Breaking down barriers to adoption
This was published under the 2010 to 2015 Conservative and Liberal Democrat coalition government
Secretary of State for Education and Children's Minister Tim Loughton announce plans to increase the number and timeliness of adoptions.
Government to look at strengthening inspection of LA adoption services
Too many children in care are being denied loving homes and the chance of a stable upbringing with adoptive parents, Secretary of State for Education Michael Gove said today at an event to raise the profile of adoption.
Progress in adoption has stalled in recent years, with the number of children placed for adoption falling by 15 per cent between March 2009 and 2010 and more children waiting longer to be adopted. Black children took on average over 50 per cent longer to be placed for adoption than children from other ethnic groups. And children over five were four times less likely to be adopted compared to children under five in the last year.
The Government wants to see more children adopted where this is in their best interests, particularly those from ethnic minority backgrounds, older children and those with disabilities. Some of these children are not even considered for adoption. Local authorities and voluntary adoption agencies should also be more welcoming towards all potential adopters - and not turn people away on the grounds of race, age or social background.
The Government is looking at what more can be done to improve this situation, including:
- revised adoption guidance for local authorities, published today
- investigating how inspection of LA adoption services could be strengthened
- exploring whether enough is being done to support approved adopters who are not matched with a child.
Speaking ahead of an event at Coram’s Foundling Museum, Secretary of State for Education, Michael Gove said:
Thousands of children are currently in the care system waiting to be adopted. Every day they wait is a day they’re denied the loving home all children deserve. But politically correct attitudes and ridiculous bureaucracy keep many of those children waiting far too long. Edicts which say children have to be adopted by families with the same ethnic background and which prevent other families adopting because they don’t fit left- wing prescriptions are denying children the love they need.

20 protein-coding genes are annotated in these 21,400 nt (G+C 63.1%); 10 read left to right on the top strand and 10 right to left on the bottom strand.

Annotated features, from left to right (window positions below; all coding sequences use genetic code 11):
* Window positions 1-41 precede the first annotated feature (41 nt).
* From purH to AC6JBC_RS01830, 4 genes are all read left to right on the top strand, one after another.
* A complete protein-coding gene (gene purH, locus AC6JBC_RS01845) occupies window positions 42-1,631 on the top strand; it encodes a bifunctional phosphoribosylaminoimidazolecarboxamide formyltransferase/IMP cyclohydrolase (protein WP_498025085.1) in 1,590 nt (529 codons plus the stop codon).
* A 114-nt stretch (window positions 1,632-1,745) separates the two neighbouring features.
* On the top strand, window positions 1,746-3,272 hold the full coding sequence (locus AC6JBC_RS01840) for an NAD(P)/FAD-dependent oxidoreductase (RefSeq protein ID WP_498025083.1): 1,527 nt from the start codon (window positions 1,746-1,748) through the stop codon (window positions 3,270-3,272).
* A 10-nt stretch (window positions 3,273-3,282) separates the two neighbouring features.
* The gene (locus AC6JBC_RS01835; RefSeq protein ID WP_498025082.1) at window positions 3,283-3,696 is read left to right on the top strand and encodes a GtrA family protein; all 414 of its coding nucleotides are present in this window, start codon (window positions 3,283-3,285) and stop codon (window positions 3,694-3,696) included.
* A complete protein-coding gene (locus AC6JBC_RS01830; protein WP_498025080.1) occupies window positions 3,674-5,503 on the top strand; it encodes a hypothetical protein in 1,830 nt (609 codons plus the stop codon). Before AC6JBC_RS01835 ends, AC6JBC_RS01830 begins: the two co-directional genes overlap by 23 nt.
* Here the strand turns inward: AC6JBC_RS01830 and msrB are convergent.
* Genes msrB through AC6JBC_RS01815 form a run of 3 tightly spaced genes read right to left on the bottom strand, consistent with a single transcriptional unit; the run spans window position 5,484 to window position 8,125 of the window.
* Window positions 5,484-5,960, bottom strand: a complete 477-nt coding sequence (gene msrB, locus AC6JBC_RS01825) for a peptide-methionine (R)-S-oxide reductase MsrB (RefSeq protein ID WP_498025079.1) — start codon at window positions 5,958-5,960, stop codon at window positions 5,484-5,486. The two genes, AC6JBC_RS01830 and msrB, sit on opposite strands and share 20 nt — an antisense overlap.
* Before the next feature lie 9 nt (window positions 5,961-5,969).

As a result children from ethnic minority backgrounds languish in care for longer than other kids and are denied the opportunities they deserve. This misguided nonsense punishes those who most need our help and that is why this government is sweeping it away.
Children’s Minister Tim Loughton said:
Adoption can provide a permanent loving home for a child in care, so it’s disappointing that the latest statistics show a decline in adoption rates and significant variation across the country. Some local authorities place just two per cent of their children in care for adoption compared to 16 per cent in other parts of the country. While there are many fantastic local authorities and voluntary adoption agencies, I want all the professionals involved in adoption to take note of the updated guidance. I want to see more children placed for adoption, where this is in their best interests, particularly those who may have been overlooked, like older children, children from BME backgrounds and those with disabilities.
Over the coming months, I will be looking at whether the current inspection arrangements for adoption services can be strengthened. I also want local authorities and voluntary adoption agencies to welcome people who come forward to adopt. While not all people will be suitable, local authorities and voluntary adoption agencies should give everyone who approaches them a fair hearing and in no Circumstances turn them away because of their race, age or social background.
It’s unacceptable for vulnerable children to be denied the chance of a loving, permanent home when there are suitable parents available to adopt children.
Adoption guidance published today makes clear that local authorities should be considering adoption as an important option for more children and should be pursuing this with more vigour.
The guidance also makes clear that:
- local authorities must not deny children a loving home with adoptive parents only because they don’t share the same ethnic or cultural background
- adoption should be considered for children who may have been overlooked in the past - such as older children or those with disabilities
- local authorities should be welcoming enquiries from those wanting to adopt and no person should be turned away on the grounds of race, age or social background